The Garden area overlooking the harbour contains sculpted tributes to many heroes of Malta including Churchill amongst many others. Valetta is to be the 2016 Cultural Capital of Europe and it is easy to see why with even new buildings still being built in the style of the existing architecture which is uniformly stunning.  Valetta remains one of Europe’s most beautiful cities and certainly the city with the most consistently uniform style.

Monday 6th July:

Today was a travelling day flying Aegean Airlines to Rome over Sicily and the Italian coast.  We found the train to the city from the airport and a cab to take us to the Pullitzer Hotel on the outskirts of Rome. We are looking forward to being in one place for a week.

Ceiling of St John's Hospitallers Catholic Co-Cathedral ..paintings of Biblical themes.
Ceiling of St John’s Hospitallers Catholic Co-Cathedral ..paintings of Biblical themes.
Crusader famous knights of  St John's Hospitalers buried in the floor of the Co-Cathedral and covered with stunning ceramic tiles of the highest quality.
Crusader famous knights of St John’s Hospitalers buried in the floor of the Co-Cathedral and covered with stunning ceramic tiles of the highest quality.
The highly ornate sanctuary of St John's Co-Cathedral with gilt everywhere.
The highly ornate sanctuary of St John’s Co-Cathedral with gilt everywhere.
The much more staid decoration of St  Paul's Anglican Cathedral in Valetta in neo-classical style built with money donated by Queen Adelaide of British royalty fame in the C19th
The much more staid decoration of St Paul’s Anglican Cathedral in Valetta in neo-classical style built with money donated by Queen Adelaide of British royalty fame in the C19th
Each morning in Valetta we awoke to this awesome view of a busy harbour overlooked by St Paul's sphere, the majestic dome of the Carmelite basilica and the St John's Catholic co-cathedral
Each morning in Valetta we awoke to this awesome view of a busy harbour overlooked by St Paul’s sphere, the majestic dome of the Carmelite basilica and the St John’s Catholic co-cathedral
A very early convertible fiat outside St Paul's Anglican Cathedral
A very early convertible fiat outside St Paul’s Anglican Cathedral

How to make a Maltese cross by speaking Australian

Saturday July 4

We flew Aegean Airways from Athens to Malta airport and transferred to Valetta at the Hotel Osborne with the most amazing view over the city and ocean which I can’t show you because the Ozonemalta hotspot I bought for 24 hrs wifi doesn’t rate @bigpond.com so I can’t get my pictures from my phone.  We look out at the vast dome of a mighty Renaissance Basilica rebuilt after war-time bombing and also St Paul’s Anglican Church with its high steeple and the massive St John’s Catholic church with its Caravaggio painting all lit up at night.  Malta also has an evangelical Uniting church and 12 other churches in a quite small city.  The remnants of Crusader architecture are everywhere because this was their last stand having been pushed out of Jerusalem, Palestine, Acre, Rhodes and finally ending up here.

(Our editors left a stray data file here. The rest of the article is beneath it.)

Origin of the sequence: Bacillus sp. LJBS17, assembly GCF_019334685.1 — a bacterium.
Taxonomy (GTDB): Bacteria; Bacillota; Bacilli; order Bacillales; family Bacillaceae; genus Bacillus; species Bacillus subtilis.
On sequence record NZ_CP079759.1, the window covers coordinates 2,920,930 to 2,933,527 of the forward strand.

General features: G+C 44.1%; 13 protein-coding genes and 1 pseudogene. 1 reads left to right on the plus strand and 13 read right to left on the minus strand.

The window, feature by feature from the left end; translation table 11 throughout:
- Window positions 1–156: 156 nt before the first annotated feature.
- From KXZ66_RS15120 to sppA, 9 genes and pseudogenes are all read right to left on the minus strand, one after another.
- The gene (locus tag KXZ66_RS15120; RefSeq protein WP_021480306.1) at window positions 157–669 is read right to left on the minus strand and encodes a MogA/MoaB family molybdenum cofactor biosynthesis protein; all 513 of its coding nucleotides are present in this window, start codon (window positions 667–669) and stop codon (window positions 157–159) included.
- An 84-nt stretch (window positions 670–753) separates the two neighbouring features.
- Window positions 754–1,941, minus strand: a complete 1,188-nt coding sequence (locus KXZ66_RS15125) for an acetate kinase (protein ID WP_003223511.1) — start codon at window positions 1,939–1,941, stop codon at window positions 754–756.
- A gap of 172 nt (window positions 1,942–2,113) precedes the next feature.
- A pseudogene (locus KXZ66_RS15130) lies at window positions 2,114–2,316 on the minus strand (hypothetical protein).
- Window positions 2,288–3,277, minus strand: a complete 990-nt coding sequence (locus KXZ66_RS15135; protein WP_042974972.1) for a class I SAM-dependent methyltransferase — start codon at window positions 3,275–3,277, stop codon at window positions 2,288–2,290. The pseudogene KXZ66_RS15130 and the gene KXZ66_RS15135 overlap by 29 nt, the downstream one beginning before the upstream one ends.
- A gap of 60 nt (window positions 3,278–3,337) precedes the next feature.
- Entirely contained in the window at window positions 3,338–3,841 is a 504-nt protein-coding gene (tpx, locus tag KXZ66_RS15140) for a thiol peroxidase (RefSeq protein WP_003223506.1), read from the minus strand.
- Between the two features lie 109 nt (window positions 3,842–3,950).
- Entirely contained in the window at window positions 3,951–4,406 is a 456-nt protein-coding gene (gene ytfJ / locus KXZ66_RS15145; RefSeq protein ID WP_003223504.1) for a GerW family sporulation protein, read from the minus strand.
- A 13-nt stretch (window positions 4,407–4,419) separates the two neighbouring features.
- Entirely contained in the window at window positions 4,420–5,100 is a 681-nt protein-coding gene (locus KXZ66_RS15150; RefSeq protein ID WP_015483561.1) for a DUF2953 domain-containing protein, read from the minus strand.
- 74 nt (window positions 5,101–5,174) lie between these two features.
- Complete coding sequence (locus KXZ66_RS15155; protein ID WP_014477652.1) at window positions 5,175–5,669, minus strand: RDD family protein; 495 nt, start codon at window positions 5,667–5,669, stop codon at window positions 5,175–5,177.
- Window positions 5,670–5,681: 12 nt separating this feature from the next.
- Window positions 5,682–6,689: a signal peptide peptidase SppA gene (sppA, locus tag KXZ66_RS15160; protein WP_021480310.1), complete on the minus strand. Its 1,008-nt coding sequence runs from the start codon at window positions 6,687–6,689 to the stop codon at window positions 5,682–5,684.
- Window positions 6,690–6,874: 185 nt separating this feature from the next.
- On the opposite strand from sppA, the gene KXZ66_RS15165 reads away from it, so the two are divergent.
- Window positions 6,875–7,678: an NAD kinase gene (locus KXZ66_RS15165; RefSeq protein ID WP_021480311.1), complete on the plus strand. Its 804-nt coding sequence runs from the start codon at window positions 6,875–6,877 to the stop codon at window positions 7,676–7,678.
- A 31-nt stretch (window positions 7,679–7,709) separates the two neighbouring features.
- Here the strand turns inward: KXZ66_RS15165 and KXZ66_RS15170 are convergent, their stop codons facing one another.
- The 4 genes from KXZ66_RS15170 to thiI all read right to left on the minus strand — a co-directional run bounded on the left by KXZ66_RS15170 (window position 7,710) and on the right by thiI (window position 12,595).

The Maltese love saints days and celebrate with fireworks …all night intermittently from about 7.00pm until 11.30pm!  They are not “lights” fireworks apart from one flash but they give out an alrighty bang fit to wake the dead and it echoes around the old fortress town. When they fire them together it feels like a wartime mortar attack! The streets are narrow, quaint and filled with interesting shops.  The culture is a curious mixture of British and Maltese e.g. they drive on the left in right hand drive Skodas! There is much prehistoric history here as well and many quieter villages like Medina. We regret we did not allow more than three days to wander the streets and villages. Today (Sunday 5th) we are off to sung communion! at St Paul’s Anglican …part of the Co-Diocese of Gibraltar and Malta! Now there’s a gig for a bishop!  I will keep you posted on the sermon.

Farewell To Greece …no fireworks and very sad to leave a country full of love, culture and friendship

Each evening we had a meal at our "local", The Collage restaurant (actually the menu was all Italian!);  We sat outside in full view of this wonderful small Greek Orthodox church ..a standard style repeated throughout Greece (on the islands with white walls and blue domes!).
Each evening we had a meal at our “local”, The Collage restaurant (actually the menu was all Italian!); We sat outside in full view of this wonderful small Greek Orthodox church ..a standard style repeated throughout Greece (on the islands with white walls and blue domes!).

Friday 3rd July